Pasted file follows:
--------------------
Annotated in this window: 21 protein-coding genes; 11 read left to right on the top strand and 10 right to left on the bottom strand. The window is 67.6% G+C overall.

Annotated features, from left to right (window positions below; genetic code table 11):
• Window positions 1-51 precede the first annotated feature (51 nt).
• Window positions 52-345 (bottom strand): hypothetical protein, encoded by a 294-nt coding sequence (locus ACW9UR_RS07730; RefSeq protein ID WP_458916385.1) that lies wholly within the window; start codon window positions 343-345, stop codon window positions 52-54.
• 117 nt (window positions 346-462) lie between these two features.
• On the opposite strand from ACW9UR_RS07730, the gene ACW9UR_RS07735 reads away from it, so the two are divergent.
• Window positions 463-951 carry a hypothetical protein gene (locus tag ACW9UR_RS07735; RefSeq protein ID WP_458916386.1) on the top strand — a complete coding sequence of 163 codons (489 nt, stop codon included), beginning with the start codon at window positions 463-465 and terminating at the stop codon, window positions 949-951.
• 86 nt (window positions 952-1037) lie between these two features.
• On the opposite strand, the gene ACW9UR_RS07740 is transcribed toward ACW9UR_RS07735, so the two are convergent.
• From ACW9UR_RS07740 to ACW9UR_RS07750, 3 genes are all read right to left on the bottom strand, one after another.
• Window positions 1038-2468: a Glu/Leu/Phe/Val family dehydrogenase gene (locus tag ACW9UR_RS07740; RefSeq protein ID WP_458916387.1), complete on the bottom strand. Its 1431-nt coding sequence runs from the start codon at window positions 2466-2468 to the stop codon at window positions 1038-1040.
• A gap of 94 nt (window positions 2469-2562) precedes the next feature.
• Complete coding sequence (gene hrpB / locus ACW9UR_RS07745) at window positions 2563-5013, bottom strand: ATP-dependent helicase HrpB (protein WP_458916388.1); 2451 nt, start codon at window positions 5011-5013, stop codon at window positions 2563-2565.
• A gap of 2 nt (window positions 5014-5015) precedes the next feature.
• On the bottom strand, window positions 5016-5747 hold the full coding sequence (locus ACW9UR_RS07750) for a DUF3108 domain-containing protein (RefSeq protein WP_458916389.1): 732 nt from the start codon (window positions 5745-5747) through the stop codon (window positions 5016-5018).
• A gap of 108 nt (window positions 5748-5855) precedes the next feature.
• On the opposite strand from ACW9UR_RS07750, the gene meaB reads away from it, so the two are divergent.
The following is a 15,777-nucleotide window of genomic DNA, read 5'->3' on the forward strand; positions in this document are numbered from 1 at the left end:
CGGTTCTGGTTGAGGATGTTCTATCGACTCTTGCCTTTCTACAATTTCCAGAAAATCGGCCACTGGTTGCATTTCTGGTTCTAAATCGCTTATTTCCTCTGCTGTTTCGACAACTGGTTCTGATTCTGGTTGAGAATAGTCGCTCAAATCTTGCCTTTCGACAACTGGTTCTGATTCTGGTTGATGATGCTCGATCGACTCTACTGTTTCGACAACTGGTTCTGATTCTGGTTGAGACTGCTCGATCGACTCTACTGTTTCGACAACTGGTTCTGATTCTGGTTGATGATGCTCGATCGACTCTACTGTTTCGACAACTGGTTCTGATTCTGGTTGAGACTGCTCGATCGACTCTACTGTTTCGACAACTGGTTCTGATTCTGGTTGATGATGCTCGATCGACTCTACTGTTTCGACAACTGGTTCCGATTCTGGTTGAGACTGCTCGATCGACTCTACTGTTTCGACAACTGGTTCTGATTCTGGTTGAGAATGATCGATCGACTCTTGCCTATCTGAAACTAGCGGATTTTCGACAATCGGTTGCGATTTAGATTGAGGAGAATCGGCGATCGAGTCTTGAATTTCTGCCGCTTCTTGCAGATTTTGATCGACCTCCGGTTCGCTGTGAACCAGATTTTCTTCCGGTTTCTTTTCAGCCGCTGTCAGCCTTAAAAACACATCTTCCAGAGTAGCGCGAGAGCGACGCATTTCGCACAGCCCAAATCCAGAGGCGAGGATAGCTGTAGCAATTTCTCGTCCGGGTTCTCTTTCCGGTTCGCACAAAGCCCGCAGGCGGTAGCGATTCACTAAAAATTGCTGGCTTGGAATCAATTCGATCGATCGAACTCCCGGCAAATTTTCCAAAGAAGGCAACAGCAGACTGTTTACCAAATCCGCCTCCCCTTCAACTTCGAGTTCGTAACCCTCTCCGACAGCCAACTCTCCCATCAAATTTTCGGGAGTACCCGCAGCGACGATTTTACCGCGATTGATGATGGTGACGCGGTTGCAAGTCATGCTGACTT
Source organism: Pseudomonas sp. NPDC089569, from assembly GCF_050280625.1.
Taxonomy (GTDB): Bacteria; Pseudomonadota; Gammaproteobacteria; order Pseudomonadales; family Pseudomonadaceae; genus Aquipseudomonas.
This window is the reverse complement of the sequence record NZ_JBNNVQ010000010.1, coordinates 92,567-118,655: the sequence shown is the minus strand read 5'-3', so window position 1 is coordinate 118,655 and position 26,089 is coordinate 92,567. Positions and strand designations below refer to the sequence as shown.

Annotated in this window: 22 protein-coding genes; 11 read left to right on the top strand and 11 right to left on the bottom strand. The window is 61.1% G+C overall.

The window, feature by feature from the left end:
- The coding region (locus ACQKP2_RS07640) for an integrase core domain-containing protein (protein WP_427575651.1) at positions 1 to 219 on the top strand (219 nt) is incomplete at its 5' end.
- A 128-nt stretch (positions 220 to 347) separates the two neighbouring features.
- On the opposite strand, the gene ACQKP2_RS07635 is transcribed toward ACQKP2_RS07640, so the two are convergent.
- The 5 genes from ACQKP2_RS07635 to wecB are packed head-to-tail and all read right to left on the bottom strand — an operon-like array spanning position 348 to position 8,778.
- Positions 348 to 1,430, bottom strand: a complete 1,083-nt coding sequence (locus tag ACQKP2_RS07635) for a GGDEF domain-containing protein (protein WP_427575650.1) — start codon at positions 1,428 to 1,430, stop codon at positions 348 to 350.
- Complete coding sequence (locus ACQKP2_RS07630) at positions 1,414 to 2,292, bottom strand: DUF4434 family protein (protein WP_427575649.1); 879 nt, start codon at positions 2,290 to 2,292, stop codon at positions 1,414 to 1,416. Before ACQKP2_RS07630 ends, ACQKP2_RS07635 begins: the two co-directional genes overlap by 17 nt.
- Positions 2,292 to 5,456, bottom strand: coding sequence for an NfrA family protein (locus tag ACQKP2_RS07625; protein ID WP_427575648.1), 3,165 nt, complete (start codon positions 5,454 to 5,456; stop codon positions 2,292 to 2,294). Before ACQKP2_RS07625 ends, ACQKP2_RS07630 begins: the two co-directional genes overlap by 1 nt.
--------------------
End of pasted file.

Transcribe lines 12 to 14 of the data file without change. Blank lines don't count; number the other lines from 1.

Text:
• A gap of 94 nt (window positions 2469-2562) precedes the next feature.
• Complete coding sequence (gene hrpB / locus ACW9UR_RS07745) at window positions 2563-5013, bottom strand: ATP-dependent helicase HrpB (protein WP_458916388.1); 2451 nt, start codon at window positions 5011-5013, stop codon at window positions 2563-2565.
• A gap of 2 nt (window positions 5014-5015) precedes the next feature.